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What Is Formula Fiction?

In formula fiction, the stories share common elements.
Unlike literary fiction, formula fiction is written to appeal to the general public.
Western fiction can be seen as following a formula.
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  • Written By: A. Leverkuhn
  • Edited By: Andrew Jones
  • Last Modified Date: 23 July 2014
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    Conjecture Corporation
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Formula fiction is a type of fiction where multiple books or fictional works share many common elements, to the point of being ultimately predictable. One of the main characteristics of this type of fiction is the reuse of story and plot lines that contribute to a predictable narrative for each specific story. While this kind of fiction is often looked down on by critics and academics, some instances of this type of book appeal to a wide audience. A series of books that utilizes a strategy of formula fiction writing can end up providing a large number of people with entertaining reading for many years, partly because some audiences enjoy the predictable nature of these kinds of works.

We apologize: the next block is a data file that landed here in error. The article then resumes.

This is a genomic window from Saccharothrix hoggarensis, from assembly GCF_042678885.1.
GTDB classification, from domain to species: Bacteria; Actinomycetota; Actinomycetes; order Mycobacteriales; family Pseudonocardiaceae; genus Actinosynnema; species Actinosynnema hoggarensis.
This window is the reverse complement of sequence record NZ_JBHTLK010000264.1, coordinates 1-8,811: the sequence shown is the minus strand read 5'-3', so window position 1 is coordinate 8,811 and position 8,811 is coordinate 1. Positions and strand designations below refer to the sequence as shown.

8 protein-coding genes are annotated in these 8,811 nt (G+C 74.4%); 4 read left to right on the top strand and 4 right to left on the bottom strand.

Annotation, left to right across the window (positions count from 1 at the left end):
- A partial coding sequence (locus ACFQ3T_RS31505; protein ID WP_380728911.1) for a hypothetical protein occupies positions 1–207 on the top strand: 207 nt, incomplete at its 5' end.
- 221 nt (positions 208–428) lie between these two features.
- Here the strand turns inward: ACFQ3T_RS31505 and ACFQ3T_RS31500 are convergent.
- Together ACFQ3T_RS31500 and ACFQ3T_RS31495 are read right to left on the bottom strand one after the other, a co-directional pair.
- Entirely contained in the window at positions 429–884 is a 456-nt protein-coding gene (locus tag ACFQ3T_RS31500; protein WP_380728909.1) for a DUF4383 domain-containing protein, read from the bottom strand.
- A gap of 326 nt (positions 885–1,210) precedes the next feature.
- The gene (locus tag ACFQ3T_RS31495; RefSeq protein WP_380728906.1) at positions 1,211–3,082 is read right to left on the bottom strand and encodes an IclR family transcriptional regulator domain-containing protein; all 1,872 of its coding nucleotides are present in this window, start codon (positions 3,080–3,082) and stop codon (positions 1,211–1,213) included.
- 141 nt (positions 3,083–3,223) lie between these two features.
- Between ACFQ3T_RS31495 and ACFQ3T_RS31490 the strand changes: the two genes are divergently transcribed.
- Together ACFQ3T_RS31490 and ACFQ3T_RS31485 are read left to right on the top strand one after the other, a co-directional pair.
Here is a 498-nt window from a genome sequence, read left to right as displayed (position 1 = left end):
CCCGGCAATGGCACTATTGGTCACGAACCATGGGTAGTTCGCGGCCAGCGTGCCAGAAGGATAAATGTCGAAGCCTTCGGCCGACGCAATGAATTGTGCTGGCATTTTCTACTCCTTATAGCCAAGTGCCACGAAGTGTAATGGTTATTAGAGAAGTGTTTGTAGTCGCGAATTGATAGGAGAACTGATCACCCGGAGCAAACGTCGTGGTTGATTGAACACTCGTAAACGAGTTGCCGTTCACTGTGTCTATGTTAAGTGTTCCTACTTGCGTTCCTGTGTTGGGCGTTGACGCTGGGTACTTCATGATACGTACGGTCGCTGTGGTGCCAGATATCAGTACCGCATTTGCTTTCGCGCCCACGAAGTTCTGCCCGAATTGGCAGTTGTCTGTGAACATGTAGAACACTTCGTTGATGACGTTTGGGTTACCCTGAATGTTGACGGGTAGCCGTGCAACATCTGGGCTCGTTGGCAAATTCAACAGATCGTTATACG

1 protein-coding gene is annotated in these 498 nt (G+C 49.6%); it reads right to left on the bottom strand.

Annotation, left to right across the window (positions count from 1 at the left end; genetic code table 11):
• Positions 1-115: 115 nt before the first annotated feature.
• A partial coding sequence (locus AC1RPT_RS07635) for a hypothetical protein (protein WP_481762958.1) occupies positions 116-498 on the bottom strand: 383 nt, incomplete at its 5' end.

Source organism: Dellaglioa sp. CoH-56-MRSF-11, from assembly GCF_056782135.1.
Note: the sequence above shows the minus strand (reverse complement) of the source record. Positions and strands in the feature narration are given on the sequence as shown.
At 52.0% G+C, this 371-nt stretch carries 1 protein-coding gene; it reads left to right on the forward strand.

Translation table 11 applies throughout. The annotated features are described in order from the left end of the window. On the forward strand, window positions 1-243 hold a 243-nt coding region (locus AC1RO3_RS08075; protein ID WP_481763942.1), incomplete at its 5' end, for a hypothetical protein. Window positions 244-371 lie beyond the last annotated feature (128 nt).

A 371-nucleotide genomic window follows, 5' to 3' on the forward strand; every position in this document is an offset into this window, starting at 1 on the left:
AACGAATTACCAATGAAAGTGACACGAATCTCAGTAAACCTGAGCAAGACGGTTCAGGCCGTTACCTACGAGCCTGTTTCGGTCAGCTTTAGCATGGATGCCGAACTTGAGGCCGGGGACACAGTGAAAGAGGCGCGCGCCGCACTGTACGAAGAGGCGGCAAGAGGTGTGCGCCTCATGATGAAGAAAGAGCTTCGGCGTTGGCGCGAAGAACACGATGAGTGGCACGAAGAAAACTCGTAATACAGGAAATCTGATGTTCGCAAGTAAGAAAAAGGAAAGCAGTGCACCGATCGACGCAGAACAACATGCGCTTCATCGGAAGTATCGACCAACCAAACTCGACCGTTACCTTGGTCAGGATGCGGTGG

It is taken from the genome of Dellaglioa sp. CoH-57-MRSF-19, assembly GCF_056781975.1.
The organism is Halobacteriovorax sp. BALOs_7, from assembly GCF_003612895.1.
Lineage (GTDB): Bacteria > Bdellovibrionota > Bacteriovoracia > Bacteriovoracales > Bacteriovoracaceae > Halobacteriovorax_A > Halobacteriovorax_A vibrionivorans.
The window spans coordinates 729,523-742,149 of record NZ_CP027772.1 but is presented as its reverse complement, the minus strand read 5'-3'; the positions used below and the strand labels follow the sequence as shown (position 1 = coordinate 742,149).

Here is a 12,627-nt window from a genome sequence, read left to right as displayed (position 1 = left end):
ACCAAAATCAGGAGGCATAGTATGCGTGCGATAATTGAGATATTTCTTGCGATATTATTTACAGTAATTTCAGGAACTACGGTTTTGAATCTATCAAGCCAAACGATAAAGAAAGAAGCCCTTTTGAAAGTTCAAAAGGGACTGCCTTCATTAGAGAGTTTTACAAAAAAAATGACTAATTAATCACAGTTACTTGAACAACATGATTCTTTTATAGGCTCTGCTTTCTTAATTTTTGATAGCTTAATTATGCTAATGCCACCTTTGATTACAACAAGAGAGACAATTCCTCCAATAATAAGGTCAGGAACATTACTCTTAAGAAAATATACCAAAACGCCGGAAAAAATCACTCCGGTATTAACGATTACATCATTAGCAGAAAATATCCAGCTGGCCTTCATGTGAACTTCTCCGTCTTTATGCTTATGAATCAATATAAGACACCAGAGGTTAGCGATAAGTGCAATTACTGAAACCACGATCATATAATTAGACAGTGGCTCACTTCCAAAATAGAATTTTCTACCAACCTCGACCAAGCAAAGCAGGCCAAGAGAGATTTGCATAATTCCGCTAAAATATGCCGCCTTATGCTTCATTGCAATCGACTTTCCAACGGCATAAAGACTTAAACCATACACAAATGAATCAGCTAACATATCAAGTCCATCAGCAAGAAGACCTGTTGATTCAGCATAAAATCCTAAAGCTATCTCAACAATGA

One primary characteristic that many associate with formula fiction is a predictable setting. In some cases, experts call this genre fiction. For example, in the western genre, the setting is often an American western one, such as the Great Plains of the Midwest or an area of open ranching land. This sets the stage for protectable plot lines that can be recycled and reused within the same standard setting. Another example would be a set of mysteries set in the same city, or even in the same neighborhood.

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Another very common element of formula fiction is a fixed set of characters. As readers follow a set of characters through many subsequent books or fictional works, the tendency toward formula fiction becomes strong. Without specific strategy on the part of the author, these types of books can become very formulaic, especially when the set of characters proceeds on the same kind of adventure within each book.

Experts on the publication of the continuing series note that it’s not uncommon for publishing houses to employ several different writers, or even dozens of different writers, to continue a formula fiction series. In many cases, the name of the first or initial writer will always be used on the covers of books as the stated author. In effect, the subsequent books will be ghostwritten by a set of writers who remain anonymous to the public. Because the styles of such works are so often easily copied, this type of publishing can be done over a number of years to produce dozens of titles that will continue to sell on fiction markets.

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